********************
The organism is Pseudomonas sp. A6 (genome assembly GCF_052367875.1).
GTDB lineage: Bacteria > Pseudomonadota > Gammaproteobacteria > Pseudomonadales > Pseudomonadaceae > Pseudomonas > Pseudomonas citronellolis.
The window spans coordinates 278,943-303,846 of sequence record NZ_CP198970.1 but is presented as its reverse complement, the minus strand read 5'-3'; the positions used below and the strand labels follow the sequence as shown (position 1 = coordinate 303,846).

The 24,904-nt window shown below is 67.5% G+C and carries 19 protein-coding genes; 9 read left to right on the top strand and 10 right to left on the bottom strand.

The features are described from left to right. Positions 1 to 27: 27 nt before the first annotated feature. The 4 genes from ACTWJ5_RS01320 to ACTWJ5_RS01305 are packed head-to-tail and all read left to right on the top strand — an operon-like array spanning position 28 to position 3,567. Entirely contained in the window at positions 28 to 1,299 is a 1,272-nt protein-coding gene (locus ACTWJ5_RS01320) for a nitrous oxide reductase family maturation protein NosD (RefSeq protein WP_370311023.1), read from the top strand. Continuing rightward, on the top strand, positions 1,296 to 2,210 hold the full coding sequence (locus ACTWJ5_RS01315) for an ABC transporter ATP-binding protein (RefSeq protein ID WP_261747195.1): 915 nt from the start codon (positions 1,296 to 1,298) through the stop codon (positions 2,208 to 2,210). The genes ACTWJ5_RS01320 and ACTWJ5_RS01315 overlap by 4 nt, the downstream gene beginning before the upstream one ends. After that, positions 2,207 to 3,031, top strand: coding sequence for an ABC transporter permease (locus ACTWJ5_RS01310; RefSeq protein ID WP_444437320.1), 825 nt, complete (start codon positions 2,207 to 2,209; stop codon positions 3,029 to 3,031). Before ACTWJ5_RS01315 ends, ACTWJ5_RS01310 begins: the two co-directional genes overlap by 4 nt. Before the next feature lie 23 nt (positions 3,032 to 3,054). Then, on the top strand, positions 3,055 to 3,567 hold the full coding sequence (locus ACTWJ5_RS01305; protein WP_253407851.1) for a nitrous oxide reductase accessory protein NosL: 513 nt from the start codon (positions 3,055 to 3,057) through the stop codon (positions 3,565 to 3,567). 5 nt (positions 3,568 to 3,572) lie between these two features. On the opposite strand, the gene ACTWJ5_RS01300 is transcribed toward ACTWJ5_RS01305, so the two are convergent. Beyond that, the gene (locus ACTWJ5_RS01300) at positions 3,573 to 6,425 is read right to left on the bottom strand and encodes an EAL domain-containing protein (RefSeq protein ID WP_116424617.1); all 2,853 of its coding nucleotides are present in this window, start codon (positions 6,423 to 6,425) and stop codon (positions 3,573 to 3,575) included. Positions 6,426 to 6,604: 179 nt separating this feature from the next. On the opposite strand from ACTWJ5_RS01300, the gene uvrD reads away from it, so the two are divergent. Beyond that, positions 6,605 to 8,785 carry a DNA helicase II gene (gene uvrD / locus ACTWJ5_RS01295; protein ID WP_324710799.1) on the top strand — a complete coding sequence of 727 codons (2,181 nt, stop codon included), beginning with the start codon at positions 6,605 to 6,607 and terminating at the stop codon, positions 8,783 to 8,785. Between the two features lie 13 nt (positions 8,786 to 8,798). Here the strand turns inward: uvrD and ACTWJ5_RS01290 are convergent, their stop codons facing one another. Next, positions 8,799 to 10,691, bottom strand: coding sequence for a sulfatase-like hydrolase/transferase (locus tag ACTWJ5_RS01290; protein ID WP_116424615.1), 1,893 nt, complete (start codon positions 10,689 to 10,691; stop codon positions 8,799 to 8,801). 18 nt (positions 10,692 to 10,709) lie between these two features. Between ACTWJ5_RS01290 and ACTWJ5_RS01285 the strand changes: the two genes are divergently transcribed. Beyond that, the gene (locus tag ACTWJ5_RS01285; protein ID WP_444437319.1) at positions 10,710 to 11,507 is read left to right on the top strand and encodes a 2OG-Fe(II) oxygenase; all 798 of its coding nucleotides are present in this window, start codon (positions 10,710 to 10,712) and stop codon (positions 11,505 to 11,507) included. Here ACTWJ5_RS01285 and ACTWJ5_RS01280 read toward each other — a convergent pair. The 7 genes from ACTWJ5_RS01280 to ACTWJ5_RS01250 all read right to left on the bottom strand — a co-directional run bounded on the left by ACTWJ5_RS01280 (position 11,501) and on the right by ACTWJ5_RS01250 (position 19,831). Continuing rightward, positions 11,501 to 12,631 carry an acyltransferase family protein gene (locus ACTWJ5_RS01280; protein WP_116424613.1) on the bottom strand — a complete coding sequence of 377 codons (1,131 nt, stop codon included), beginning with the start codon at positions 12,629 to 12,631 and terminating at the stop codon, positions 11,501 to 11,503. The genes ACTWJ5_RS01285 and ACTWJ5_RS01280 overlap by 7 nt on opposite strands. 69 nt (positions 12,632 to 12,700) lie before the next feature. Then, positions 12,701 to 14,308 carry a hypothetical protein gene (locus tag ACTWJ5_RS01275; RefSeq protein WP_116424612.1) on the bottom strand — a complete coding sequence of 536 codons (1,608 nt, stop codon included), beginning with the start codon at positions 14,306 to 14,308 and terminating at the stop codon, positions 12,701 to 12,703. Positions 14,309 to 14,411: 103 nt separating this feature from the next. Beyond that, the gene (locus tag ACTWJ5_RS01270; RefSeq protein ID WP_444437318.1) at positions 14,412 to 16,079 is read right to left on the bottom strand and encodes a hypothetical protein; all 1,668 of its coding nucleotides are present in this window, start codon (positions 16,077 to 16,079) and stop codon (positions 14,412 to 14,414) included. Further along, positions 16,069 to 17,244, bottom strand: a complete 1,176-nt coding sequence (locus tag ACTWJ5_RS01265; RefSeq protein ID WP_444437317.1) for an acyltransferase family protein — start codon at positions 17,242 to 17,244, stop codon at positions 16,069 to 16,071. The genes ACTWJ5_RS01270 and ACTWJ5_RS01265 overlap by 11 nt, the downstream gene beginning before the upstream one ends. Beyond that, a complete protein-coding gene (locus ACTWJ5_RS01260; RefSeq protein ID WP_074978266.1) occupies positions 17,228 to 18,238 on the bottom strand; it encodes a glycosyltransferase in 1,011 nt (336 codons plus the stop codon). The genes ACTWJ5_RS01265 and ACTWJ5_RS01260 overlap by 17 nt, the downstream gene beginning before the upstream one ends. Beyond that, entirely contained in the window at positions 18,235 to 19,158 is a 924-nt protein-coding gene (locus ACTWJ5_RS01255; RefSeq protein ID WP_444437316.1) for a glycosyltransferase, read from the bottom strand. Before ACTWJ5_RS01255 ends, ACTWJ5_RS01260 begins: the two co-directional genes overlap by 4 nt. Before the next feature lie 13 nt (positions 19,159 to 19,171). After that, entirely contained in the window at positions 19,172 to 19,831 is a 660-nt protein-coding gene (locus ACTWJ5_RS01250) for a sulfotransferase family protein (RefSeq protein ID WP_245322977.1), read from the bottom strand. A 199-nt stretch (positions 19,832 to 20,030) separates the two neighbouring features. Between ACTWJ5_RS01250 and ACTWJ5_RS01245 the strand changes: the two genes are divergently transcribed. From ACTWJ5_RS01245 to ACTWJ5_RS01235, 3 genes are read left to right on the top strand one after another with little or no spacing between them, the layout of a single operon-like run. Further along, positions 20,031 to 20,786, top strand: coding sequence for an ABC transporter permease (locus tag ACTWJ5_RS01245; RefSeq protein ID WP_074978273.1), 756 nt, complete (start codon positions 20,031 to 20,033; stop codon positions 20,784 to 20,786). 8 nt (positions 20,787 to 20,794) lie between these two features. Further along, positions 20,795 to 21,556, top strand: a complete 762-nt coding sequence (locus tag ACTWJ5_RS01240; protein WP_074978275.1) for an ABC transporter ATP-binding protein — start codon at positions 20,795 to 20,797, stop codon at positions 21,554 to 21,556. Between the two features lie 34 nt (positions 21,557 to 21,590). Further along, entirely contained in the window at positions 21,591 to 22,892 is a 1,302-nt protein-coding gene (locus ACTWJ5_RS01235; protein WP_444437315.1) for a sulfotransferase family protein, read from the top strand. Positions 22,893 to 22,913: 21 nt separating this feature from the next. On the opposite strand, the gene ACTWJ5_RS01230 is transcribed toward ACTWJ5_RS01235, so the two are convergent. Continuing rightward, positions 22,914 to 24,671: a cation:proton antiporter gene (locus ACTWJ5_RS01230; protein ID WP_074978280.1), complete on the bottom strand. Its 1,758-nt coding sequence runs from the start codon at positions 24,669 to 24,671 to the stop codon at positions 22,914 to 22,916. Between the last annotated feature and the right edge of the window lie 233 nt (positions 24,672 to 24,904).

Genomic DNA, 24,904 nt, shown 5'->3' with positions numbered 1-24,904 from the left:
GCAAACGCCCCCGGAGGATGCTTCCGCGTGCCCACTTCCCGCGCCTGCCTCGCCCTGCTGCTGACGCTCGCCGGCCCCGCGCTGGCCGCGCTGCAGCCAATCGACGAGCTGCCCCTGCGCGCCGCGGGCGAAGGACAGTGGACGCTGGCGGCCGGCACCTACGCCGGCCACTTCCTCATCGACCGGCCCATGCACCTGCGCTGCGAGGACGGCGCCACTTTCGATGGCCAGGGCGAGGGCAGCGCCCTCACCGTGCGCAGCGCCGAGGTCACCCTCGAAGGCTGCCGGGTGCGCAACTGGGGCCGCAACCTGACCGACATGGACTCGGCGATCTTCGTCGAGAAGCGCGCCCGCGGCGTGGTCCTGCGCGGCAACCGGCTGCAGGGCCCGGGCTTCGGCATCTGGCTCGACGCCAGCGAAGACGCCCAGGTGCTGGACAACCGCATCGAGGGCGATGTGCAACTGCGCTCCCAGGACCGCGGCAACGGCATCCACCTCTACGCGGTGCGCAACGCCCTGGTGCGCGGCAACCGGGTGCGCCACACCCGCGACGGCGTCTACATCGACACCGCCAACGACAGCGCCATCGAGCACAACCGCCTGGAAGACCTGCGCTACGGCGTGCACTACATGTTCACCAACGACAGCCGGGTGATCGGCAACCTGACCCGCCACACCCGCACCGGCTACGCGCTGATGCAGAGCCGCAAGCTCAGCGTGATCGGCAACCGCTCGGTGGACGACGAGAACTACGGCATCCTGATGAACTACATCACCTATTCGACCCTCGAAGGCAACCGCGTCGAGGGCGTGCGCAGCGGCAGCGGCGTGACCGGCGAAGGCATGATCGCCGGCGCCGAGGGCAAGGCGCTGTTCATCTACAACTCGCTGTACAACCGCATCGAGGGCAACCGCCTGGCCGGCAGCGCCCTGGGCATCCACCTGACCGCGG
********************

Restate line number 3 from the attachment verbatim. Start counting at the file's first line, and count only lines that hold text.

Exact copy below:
The window spans coordinates 278,943-303,846 of sequence record NZ_CP198970.1 but is presented as its reverse complement, the minus strand read 5'-3'; the positions used below and the strand labels follow the sequence as shown (position 1 = coordinate 303,846).